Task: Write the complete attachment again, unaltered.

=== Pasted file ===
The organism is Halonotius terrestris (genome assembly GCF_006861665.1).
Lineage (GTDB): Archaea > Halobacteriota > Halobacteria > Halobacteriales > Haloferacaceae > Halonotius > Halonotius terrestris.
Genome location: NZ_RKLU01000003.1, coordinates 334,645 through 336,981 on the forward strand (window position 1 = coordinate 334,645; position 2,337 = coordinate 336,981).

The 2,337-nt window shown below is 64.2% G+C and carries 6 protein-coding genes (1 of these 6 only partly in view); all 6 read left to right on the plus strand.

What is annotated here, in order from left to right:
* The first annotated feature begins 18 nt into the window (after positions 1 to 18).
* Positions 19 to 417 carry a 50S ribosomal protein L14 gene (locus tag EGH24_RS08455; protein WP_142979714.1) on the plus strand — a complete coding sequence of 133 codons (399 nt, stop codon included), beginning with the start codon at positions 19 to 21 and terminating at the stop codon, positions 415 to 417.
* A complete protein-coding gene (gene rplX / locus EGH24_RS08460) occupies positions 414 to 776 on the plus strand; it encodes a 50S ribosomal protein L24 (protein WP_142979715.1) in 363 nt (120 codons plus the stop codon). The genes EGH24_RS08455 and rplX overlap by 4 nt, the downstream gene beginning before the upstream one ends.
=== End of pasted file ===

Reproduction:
The organism is Halonotius terrestris (genome assembly GCF_006861665.1).
Lineage (GTDB): Archaea > Halobacteriota > Halobacteria > Halobacteriales > Haloferacaceae > Halonotius > Halonotius terrestris.
Genome location: NZ_RKLU01000003.1, coordinates 334,645 through 336,981 on the forward strand (window position 1 = coordinate 334,645; position 2,337 = coordinate 336,981).

The 2,337-nt window shown below is 64.2% G+C and carries 6 protein-coding genes (1 of these 6 only partly in view); all 6 read left to right on the plus strand.

What is annotated here, in order from left to right:
* The first annotated feature begins 18 nt into the window (after positions 1 to 18).
* Positions 19 to 417 carry a 50S ribosomal protein L14 gene (locus tag EGH24_RS08455; protein WP_142979714.1) on the plus strand — a complete coding sequence of 133 codons (399 nt, stop codon included), beginning with the start codon at positions 19 to 21 and terminating at the stop codon, positions 415 to 417.
* A complete protein-coding gene (gene rplX / locus EGH24_RS08460) occupies positions 414 to 776 on the plus strand; it encodes a 50S ribosomal protein L24 (protein WP_142979715.1) in 363 nt (120 codons plus the stop codon). The genes EGH24_RS08455 and rplX overlap by 4 nt, the downstream gene beginning before the upstream one ends.